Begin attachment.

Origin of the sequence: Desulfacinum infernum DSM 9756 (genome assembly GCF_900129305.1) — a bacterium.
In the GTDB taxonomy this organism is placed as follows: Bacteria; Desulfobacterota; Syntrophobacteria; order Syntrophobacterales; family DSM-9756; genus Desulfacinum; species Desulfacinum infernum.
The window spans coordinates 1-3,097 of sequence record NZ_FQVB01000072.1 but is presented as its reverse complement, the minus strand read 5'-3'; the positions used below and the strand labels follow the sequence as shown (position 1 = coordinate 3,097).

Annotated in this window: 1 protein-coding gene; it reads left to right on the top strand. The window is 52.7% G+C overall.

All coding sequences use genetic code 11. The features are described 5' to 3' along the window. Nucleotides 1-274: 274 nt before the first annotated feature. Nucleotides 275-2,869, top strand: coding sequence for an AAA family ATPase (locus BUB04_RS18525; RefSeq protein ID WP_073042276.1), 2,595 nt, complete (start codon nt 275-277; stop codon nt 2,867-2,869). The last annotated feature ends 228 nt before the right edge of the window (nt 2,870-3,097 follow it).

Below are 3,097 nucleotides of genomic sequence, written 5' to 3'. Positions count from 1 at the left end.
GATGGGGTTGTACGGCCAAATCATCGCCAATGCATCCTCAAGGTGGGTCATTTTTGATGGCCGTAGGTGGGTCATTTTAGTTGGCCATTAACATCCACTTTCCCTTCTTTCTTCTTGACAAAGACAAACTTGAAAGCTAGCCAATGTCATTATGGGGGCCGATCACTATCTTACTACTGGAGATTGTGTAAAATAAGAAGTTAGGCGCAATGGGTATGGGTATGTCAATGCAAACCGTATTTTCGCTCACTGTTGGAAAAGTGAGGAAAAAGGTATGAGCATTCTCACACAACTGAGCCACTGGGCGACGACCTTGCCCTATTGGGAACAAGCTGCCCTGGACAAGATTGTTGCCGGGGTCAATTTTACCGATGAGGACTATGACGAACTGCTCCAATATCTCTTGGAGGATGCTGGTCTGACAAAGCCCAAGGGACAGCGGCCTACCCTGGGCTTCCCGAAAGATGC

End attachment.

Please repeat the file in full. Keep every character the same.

Origin of the sequence: Desulfacinum infernum DSM 9756 (genome assembly GCF_900129305.1) — a bacterium.
In the GTDB taxonomy this organism is placed as follows: Bacteria; Desulfobacterota; Syntrophobacteria; order Syntrophobacterales; family DSM-9756; genus Desulfacinum; species Desulfacinum infernum.
The window spans coordinates 1-3,097 of sequence record NZ_FQVB01000072.1 but is presented as its reverse complement, the minus strand read 5'-3'; the positions used below and the strand labels follow the sequence as shown (position 1 = coordinate 3,097).

Annotated in this window: 1 protein-coding gene; it reads left to right on the top strand. The window is 52.7% G+C overall.

All coding sequences use genetic code 11. The features are described 5' to 3' along the window. Nucleotides 1-274: 274 nt before the first annotated feature. Nucleotides 275-2,869, top strand: coding sequence for an AAA family ATPase (locus BUB04_RS18525; RefSeq protein ID WP_073042276.1), 2,595 nt, complete (start codon nt 275-277; stop codon nt 2,867-2,869). The last annotated feature ends 228 nt before the right edge of the window (nt 2,870-3,097 follow it).

Below are 3,097 nucleotides of genomic sequence, written 5' to 3'. Positions count from 1 at the left end.
GATGGGGTTGTACGGCCAAATCATCGCCAATGCATCCTCAAGGTGGGTCATTTTTGATGGCCGTAGGTGGGTCATTTTAGTTGGCCATTAACATCCACTTTCCCTTCTTTCTTCTTGACAAAGACAAACTTGAAAGCTAGCCAATGTCATTATGGGGGCCGATCACTATCTTACTACTGGAGATTGTGTAAAATAAGAAGTTAGGCGCAATGGGTATGGGTATGTCAATGCAAACCGTATTTTCGCTCACTGTTGGAAAAGTGAGGAAAAAGGTATGAGCATTCTCACACAACTGAGCCACTGGGCGACGACCTTGCCCTATTGGGAACAAGCTGCCCTGGACAAGATTGTTGCCGGGGTCAATTTTACCGATGAGGACTATGACGAACTGCTCCAATATCTCTTGGAGGATGCTGGTCTGACAAAGCCCAAGGGACAGCGGCCTACCCTGGGCTTCCCGAAAGATGC